Breaking the Stick: Examining A Classic Anti-Torah Double-Bind

Written on Shevat 14, 5781

There's a parable that goes as follows: a master holds a stick and tells his students that if they say it doesn't exist, he'll hit them with it; if they say it does, he'll hit them with it; if they don't answer, he'll hit them with it. A student responds by breaking the stick.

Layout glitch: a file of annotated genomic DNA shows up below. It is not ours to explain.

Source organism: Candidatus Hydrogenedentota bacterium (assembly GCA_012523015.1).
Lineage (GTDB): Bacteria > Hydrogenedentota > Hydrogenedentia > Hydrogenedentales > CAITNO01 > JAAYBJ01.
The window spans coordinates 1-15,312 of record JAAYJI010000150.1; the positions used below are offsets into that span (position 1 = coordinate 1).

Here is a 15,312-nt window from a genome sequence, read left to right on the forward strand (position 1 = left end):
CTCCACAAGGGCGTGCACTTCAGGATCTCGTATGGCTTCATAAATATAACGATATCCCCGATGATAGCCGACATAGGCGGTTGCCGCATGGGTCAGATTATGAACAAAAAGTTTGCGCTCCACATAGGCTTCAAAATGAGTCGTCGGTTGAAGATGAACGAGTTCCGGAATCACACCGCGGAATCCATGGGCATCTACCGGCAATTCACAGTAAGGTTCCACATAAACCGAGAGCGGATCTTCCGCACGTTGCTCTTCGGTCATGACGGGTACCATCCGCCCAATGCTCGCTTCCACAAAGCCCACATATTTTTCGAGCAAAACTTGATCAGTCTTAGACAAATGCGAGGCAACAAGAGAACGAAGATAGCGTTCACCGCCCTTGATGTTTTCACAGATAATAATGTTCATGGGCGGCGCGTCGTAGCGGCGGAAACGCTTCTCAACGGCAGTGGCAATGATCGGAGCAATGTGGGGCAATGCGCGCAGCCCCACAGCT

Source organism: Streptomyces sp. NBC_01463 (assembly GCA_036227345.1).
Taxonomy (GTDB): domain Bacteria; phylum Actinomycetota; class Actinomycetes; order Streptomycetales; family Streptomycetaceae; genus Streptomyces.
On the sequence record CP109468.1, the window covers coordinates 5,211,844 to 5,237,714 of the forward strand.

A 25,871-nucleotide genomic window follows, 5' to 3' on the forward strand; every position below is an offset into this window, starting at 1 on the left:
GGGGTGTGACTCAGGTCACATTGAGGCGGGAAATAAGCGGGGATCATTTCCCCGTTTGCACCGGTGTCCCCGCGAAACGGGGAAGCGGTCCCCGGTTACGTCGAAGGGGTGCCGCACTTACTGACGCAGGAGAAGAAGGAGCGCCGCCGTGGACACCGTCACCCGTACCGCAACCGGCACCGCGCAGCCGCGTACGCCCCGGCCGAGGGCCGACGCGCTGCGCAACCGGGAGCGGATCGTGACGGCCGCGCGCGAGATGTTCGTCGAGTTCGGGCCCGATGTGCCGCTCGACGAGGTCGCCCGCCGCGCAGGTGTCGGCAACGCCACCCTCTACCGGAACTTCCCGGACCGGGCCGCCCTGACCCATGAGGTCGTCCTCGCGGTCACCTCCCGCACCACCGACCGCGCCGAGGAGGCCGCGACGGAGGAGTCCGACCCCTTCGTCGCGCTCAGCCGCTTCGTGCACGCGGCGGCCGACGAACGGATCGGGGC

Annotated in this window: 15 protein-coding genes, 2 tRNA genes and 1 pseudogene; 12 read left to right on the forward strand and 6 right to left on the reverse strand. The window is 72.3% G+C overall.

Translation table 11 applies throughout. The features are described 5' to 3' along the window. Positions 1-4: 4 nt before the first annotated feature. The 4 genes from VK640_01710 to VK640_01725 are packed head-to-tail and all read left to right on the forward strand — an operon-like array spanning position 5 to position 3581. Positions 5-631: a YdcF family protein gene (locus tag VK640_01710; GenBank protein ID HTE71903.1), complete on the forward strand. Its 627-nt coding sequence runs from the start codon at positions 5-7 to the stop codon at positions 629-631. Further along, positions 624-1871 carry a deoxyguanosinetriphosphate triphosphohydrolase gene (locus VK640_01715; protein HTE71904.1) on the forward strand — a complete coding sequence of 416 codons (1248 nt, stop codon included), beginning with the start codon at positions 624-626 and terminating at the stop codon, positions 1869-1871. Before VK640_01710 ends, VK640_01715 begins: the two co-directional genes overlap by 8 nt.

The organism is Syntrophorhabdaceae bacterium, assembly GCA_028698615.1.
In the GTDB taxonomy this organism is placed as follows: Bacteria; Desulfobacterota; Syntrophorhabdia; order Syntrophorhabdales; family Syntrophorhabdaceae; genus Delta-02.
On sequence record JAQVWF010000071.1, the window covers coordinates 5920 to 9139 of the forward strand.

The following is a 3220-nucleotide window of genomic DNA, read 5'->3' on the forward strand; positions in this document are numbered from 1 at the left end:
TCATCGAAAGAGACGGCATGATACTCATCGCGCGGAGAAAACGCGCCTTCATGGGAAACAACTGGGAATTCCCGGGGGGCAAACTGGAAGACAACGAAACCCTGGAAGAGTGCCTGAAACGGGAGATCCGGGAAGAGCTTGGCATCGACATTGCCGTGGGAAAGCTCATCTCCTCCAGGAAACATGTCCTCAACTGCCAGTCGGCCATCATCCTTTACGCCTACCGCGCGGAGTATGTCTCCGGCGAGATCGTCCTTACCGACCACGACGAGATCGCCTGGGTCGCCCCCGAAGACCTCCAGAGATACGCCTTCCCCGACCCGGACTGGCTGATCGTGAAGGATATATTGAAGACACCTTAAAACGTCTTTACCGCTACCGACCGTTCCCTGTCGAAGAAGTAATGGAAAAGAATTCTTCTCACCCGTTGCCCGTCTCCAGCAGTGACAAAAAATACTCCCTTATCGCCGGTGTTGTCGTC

This is analogous to a technique some atheists use to discredit theists. They ask us why a certain tragedy happens; when we say we don't know, they respond saying that G-d is evil. When we say we do know somewhat, they claim we are being "arrogant", despite this not even fitting with the definition of the word, which is assuming one is better than another due to vain reasons. The trick they use is giving us a dichotomy that results in a loss at both ends. How do we "break the stick"? By saying that it is irrelevant whether or not we can explain these things (and that humans, who don't know everything, cannot claim whether or not something is bad without an omniscient party informing us; G-d informs us in the Torah that all things are good). And THAT'S how you can "break the stick"!